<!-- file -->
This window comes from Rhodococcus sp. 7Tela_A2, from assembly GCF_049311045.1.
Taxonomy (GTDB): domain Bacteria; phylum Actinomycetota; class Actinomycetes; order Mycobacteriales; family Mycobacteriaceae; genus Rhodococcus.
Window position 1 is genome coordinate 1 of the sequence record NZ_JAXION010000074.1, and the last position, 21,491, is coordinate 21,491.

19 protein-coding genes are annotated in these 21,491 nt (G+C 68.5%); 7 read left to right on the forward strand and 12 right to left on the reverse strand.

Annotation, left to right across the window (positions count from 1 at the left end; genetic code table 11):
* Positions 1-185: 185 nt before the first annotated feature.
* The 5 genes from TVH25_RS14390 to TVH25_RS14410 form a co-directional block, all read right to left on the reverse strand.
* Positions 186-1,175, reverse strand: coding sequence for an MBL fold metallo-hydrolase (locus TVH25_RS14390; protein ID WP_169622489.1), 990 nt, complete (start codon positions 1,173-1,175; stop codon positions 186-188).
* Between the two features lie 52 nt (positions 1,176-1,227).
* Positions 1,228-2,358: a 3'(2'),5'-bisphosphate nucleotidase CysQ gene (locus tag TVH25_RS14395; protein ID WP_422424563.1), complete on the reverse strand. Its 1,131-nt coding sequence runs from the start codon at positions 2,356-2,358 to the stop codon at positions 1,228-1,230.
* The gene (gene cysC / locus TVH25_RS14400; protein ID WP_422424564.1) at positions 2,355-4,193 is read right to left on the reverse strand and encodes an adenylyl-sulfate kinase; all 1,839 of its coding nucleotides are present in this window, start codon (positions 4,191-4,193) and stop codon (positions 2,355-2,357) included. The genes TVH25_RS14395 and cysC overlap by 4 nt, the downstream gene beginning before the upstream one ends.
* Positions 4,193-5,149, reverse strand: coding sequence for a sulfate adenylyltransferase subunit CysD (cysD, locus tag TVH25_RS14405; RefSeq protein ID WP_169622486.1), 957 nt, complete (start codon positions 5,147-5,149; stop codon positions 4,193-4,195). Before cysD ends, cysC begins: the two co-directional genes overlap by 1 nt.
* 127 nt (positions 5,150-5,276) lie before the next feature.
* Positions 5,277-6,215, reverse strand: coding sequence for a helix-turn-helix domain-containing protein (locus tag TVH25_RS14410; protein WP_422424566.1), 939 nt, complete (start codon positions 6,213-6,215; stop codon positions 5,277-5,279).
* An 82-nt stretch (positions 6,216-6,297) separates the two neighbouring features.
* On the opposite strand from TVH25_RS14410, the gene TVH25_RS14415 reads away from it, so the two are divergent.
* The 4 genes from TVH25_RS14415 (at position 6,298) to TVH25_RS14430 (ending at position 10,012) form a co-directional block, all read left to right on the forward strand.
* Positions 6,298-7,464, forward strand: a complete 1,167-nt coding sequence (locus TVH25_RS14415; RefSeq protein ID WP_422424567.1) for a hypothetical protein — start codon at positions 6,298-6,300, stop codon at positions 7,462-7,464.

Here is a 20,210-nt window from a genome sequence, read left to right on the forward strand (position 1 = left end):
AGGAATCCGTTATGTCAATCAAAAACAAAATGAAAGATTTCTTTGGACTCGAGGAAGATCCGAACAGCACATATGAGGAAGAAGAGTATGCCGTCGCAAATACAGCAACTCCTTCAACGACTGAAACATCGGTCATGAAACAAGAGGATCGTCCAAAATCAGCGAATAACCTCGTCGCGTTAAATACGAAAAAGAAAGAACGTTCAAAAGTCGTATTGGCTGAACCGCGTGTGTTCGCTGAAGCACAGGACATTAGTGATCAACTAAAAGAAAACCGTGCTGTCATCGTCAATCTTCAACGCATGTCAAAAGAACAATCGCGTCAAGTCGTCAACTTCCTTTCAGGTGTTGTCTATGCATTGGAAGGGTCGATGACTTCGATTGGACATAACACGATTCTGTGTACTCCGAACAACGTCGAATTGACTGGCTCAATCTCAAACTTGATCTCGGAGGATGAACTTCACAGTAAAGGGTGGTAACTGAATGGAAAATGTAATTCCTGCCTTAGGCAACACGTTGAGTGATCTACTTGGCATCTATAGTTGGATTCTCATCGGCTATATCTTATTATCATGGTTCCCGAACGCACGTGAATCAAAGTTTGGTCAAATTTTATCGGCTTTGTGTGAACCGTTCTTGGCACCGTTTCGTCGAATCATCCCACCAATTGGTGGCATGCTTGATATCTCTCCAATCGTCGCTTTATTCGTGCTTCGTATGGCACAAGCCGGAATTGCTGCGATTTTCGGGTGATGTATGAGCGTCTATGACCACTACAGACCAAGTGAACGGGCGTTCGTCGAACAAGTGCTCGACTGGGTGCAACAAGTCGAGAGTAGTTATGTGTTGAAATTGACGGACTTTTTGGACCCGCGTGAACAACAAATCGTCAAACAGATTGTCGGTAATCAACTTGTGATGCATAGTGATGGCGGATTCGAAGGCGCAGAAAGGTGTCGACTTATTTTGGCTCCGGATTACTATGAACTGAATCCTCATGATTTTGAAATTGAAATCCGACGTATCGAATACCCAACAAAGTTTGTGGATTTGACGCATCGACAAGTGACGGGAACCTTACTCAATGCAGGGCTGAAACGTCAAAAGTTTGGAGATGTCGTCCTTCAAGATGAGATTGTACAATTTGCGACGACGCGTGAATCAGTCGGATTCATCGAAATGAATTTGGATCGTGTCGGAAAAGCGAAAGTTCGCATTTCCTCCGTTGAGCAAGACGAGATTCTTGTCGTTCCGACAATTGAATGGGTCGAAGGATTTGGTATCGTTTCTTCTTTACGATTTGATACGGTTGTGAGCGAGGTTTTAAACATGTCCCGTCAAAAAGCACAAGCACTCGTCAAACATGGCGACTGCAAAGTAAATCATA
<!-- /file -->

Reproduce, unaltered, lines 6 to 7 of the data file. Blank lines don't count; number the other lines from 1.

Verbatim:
* Positions 1-185: 185 nt before the first annotated feature.
* The 5 genes from TVH25_RS14390 to TVH25_RS14410 form a co-directional block, all read right to left on the reverse strand.